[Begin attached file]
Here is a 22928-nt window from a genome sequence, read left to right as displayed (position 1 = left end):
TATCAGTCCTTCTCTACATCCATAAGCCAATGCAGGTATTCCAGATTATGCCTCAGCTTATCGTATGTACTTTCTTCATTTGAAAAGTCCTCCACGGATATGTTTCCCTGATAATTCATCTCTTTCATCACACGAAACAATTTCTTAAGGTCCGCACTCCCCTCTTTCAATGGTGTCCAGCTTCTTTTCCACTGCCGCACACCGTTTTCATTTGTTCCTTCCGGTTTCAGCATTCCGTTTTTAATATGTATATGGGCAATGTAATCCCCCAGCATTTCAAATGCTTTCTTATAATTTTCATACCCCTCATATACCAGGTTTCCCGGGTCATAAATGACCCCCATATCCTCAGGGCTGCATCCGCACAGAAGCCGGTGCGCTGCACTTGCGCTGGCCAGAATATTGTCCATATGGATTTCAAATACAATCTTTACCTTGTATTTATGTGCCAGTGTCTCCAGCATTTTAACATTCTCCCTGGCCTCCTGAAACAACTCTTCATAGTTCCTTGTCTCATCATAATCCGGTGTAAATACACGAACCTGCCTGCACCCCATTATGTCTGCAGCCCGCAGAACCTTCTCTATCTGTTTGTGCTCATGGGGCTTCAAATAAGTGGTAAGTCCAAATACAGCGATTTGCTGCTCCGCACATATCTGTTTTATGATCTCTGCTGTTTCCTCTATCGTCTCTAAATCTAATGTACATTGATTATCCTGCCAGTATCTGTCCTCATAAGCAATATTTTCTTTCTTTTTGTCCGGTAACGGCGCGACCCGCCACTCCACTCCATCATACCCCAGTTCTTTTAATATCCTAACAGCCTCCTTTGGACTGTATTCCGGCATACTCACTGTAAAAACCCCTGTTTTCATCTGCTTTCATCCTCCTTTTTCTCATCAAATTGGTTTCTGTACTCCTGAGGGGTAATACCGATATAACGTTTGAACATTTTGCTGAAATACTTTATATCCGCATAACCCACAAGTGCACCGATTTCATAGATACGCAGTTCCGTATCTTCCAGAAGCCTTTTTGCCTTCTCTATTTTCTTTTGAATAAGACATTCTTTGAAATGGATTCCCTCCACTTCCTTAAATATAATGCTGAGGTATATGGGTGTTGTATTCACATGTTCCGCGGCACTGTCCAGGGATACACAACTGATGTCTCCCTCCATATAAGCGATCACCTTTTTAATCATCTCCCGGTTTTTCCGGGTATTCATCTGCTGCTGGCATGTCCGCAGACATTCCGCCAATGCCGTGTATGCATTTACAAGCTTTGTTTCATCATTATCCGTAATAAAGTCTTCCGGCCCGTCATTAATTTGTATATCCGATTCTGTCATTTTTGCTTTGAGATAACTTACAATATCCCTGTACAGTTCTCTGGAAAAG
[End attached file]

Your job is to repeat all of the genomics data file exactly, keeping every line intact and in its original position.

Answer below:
Here is a 22928-nt window from a genome sequence, read left to right as displayed (position 1 = left end):
TATCAGTCCTTCTCTACATCCATAAGCCAATGCAGGTATTCCAGATTATGCCTCAGCTTATCGTATGTACTTTCTTCATTTGAAAAGTCCTCCACGGATATGTTTCCCTGATAATTCATCTCTTTCATCACACGAAACAATTTCTTAAGGTCCGCACTCCCCTCTTTCAATGGTGTCCAGCTTCTTTTCCACTGCCGCACACCGTTTTCATTTGTTCCTTCCGGTTTCAGCATTCCGTTTTTAATATGTATATGGGCAATGTAATCCCCCAGCATTTCAAATGCTTTCTTATAATTTTCATACCCCTCATATACCAGGTTTCCCGGGTCATAAATGACCCCCATATCCTCAGGGCTGCATCCGCACAGAAGCCGGTGCGCTGCACTTGCGCTGGCCAGAATATTGTCCATATGGATTTCAAATACAATCTTTACCTTGTATTTATGTGCCAGTGTCTCCAGCATTTTAACATTCTCCCTGGCCTCCTGAAACAACTCTTCATAGTTCCTTGTCTCATCATAATCCGGTGTAAATACACGAACCTGCCTGCACCCCATTATGTCTGCAGCCCGCAGAACCTTCTCTATCTGTTTGTGCTCATGGGGCTTCAAATAAGTGGTAAGTCCAAATACAGCGATTTGCTGCTCCGCACATATCTGTTTTATGATCTCTGCTGTTTCCTCTATCGTCTCTAAATCTAATGTACATTGATTATCCTGCCAGTATCTGTCCTCATAAGCAATATTTTCTTTCTTTTTGTCCGGTAACGGCGCGACCCGCCACTCCACTCCATCATACCCCAGTTCTTTTAATATCCTAACAGCCTCCTTTGGACTGTATTCCGGCATACTCACTGTAAAAACCCCTGTTTTCATCTGCTTTCATCCTCCTTTTTCTCATCAAATTGGTTTCTGTACTCCTGAGGGGTAATACCGATATAACGTTTGAACATTTTGCTGAAATACTTTATATCCGCATAACCCACAAGTGCACCGATTTCATAGATACGCAGTTCCGTATCTTCCAGAAGCCTTTTTGCCTTCTCTATTTTCTTTTGAATAAGACATTCTTTGAAATGGATTCCCTCCACTTCCTTAAATATAATGCTGAGGTATATGGGTGTTGTATTCACATGTTCCGCGGCACTGTCCAGGGATACACAACTGATGTCTCCCTCCATATAAGCGATCACCTTTTTAATCATCTCCCGGTTTTTCCGGGTATTCATCTGCTGCTGGCATGTCCGCAGACATTCCGCCAATGCCGTGTATGCATTTACAAGCTTTGTTTCATCATTATCCGTAATAAAGTCTTCCGGCCCGTCATTAATTTGTATATCCGATTCTGTCATTTTTGCTTTGAGATAACTTACAATATCCCTGTACAGTTCTCTGGAAAAG